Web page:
Levy said that his son Brian was in the business for 10 years, but he has decamped and become a big-deal sports manager.
Celebrities are not unknown to Levy or Liberty Glass.
Asked to name some of the people whose vehicles have been worked on Levy lists Michael Douglas, Eli Wallach, the violinist Itzhak Perlman. “Andy Rooney came in and I didn’t even recognize him,” Levy tells a story on himself. “And I watch 60 Minutes all the time.” Katharine Hepburn, Alan Alda, he continued naming. “We do all of the mayors’ cars because of the city contracts,” he stated. “We also do a lot of major executives’ cars, but I’d rather not name any of them,” he added. Their drivers generally bring those vehicles in.
“We deal with a lot of affluent people,” Levy explained and that’s the reason that his repair rate is only about 5 percent of his business. “These are higher-end cars and the owners want replacement not repair.”
Although Liberty Glass is in the middle of Manhattan, Levy said that the company faces a lot of the same problems as other glass companies. He said that he does a lot of business with the networks because a lot of his clients ask specifically for the shop.
Some of the problems which are more unique to his location are the lack of parking (often a vehicle has to be put in a parking garage due to lack of street space) and high rents.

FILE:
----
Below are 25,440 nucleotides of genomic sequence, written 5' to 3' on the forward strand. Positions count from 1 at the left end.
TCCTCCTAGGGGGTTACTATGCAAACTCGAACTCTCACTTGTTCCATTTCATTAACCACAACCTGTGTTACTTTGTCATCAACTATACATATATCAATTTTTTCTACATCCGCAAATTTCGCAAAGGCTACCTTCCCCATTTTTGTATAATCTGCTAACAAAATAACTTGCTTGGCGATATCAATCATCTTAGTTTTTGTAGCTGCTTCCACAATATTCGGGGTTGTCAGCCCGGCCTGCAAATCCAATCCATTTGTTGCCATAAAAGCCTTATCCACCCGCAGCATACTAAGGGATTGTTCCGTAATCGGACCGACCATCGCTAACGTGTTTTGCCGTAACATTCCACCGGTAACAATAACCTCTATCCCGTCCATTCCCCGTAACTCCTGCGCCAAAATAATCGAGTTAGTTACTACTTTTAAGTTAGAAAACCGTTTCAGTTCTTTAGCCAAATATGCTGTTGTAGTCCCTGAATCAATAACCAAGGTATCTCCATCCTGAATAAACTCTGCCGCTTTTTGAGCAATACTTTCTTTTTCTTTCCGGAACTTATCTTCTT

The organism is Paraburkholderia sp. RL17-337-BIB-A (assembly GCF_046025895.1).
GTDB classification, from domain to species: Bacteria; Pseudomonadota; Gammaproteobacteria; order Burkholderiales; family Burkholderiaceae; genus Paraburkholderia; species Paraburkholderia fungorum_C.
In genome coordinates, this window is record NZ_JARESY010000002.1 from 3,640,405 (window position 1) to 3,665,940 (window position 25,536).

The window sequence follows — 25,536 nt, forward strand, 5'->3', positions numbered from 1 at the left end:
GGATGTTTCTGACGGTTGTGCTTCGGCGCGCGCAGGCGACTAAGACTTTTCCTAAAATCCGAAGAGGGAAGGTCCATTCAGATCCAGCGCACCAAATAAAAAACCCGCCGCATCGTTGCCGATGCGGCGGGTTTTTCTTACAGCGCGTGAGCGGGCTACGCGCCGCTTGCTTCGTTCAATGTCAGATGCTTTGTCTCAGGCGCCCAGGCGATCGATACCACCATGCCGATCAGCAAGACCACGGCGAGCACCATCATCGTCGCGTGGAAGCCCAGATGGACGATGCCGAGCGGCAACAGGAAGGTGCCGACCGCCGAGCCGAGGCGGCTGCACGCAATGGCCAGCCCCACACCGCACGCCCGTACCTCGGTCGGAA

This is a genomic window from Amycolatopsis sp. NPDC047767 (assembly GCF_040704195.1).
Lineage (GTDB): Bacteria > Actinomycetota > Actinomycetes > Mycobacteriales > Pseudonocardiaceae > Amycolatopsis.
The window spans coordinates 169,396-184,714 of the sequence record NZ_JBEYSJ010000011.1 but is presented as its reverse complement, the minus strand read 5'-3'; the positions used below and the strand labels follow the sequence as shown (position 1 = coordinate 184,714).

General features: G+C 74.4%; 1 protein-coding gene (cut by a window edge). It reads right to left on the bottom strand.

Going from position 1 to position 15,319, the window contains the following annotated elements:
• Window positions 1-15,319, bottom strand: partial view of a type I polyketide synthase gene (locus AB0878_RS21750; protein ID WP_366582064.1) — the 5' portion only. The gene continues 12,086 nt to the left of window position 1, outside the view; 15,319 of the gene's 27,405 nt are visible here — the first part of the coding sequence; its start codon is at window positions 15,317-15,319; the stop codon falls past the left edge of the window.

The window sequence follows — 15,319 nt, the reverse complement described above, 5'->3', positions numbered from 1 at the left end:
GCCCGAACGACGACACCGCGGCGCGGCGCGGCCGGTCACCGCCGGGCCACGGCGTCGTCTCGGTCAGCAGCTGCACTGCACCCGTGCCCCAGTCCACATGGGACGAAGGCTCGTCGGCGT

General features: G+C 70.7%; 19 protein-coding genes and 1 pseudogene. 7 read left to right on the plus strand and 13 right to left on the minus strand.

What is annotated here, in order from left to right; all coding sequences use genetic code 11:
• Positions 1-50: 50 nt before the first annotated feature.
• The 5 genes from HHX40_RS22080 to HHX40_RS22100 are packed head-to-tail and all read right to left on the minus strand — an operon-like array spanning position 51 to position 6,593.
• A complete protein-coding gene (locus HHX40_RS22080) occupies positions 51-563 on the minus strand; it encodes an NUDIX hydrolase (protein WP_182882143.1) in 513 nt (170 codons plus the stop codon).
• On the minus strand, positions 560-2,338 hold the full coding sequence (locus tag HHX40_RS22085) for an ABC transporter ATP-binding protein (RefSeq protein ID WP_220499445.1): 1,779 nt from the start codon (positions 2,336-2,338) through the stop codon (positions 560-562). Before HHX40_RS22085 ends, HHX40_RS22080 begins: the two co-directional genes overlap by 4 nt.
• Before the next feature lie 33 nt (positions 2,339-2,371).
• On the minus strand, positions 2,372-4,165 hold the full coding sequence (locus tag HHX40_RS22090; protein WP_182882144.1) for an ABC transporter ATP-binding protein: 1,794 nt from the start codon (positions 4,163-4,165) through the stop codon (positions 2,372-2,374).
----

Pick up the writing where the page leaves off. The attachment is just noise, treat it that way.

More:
Levy mentioned hearing Belron’s Gary Lubner speak at the National Auto Glass Conference in Tucson. “They’re a little older than we are,” he said of the South African-based company which has reentered the U.S. market. Lubner made clear in Tucson the company was looking for acquisitions. Has he contacted Levy? “No, but we’re approached regularly,” he stated.
“I’m 67 and I love what I do and still strive to do better every day,” he said. It shows with the repeat clientele and the enthusiastic, long-term employees.
“He’s a one in a million,” stated Paulster Johnson, foreman, who has been with the company for 19 years. “He treats you with respect and cares about your family.”
Maybe it’s lessons learned from the streets of New York City, but they serve Liberty Auto Glass well.